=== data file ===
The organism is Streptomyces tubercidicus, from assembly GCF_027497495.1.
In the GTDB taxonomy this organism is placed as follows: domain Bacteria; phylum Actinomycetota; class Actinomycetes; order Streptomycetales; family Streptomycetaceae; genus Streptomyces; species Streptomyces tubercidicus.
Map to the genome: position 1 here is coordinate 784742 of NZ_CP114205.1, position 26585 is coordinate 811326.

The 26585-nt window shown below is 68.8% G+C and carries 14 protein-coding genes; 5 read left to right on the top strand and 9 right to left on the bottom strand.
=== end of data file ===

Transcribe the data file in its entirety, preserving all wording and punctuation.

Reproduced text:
The organism is Streptomyces tubercidicus, from assembly GCF_027497495.1.
In the GTDB taxonomy this organism is placed as follows: domain Bacteria; phylum Actinomycetota; class Actinomycetes; order Streptomycetales; family Streptomycetaceae; genus Streptomyces; species Streptomyces tubercidicus.
Map to the genome: position 1 here is coordinate 784742 of NZ_CP114205.1, position 26585 is coordinate 811326.

The 26585-nt window shown below is 68.8% G+C and carries 14 protein-coding genes; 5 read left to right on the top strand and 9 right to left on the bottom strand.